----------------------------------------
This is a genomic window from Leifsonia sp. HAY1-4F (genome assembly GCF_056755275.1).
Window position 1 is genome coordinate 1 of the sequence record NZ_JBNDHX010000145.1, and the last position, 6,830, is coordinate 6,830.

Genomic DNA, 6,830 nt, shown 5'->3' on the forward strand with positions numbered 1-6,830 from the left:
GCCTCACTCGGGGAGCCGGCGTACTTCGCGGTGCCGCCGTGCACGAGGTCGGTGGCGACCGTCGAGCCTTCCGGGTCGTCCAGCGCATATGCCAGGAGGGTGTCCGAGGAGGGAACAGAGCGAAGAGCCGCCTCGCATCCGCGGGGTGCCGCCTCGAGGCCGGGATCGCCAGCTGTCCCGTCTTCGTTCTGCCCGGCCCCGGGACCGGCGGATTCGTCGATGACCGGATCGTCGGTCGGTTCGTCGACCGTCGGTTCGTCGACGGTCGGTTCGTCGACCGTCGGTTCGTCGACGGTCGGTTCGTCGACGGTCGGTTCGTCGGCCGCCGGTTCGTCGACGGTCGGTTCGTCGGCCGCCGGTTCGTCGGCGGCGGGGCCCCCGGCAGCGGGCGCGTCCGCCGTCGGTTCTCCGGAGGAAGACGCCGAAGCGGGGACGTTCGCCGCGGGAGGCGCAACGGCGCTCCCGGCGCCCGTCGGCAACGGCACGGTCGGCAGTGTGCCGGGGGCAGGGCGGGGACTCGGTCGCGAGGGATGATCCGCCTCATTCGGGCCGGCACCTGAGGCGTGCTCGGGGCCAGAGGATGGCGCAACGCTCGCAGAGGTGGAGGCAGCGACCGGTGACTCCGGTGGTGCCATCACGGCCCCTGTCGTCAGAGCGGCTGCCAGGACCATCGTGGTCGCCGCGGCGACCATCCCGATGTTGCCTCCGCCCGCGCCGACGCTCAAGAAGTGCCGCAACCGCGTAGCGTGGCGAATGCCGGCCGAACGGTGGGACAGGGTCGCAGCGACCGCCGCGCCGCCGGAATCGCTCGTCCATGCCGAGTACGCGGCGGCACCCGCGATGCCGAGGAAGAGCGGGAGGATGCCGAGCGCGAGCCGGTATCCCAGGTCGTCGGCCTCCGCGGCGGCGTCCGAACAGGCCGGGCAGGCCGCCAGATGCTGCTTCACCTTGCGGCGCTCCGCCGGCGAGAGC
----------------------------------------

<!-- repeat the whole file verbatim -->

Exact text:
This is a genomic window from Leifsonia sp. HAY1-4F (genome assembly GCF_056755275.1).
Window position 1 is genome coordinate 1 of the sequence record NZ_JBNDHX010000145.1, and the last position, 6,830, is coordinate 6,830.

Genomic DNA, 6,830 nt, shown 5'->3' on the forward strand with positions numbered 1-6,830 from the left:
GCCTCACTCGGGGAGCCGGCGTACTTCGCGGTGCCGCCGTGCACGAGGTCGGTGGCGACCGTCGAGCCTTCCGGGTCGTCCAGCGCATATGCCAGGAGGGTGTCCGAGGAGGGAACAGAGCGAAGAGCCGCCTCGCATCCGCGGGGTGCCGCCTCGAGGCCGGGATCGCCAGCTGTCCCGTCTTCGTTCTGCCCGGCCCCGGGACCGGCGGATTCGTCGATGACCGGATCGTCGGTCGGTTCGTCGACCGTCGGTTCGTCGACGGTCGGTTCGTCGACCGTCGGTTCGTCGACGGTCGGTTCGTCGACGGTCGGTTCGTCGGCCGCCGGTTCGTCGACGGTCGGTTCGTCGGCCGCCGGTTCGTCGGCGGCGGGGCCCCCGGCAGCGGGCGCGTCCGCCGTCGGTTCTCCGGAGGAAGACGCCGAAGCGGGGACGTTCGCCGCGGGAGGCGCAACGGCGCTCCCGGCGCCCGTCGGCAACGGCACGGTCGGCAGTGTGCCGGGGGCAGGGCGGGGACTCGGTCGCGAGGGATGATCCGCCTCATTCGGGCCGGCACCTGAGGCGTGCTCGGGGCCAGAGGATGGCGCAACGCTCGCAGAGGTGGAGGCAGCGACCGGTGACTCCGGTGGTGCCATCACGGCCCCTGTCGTCAGAGCGGCTGCCAGGACCATCGTGGTCGCCGCGGCGACCATCCCGATGTTGCCTCCGCCCGCGCCGACGCTCAAGAAGTGCCGCAACCGCGTAGCGTGGCGAATGCCGGCCGAACGGTGGGACAGGGTCGCAGCGACCGCCGCGCCGCCGGAATCGCTCGTCCATGCCGAGTACGCGGCGGCACCCGCGATGCCGAGGAAGAGCGGGAGGATGCCGAGCGCGAGCCGGTATCCCAGGTCGTCGGCCTCCGCGGCGGCGTCCGAACAGGCCGGGCAGGCCGCCAGATGCTGCTTCACCTTGCGGCGCTCCGCCGGCGAGAGC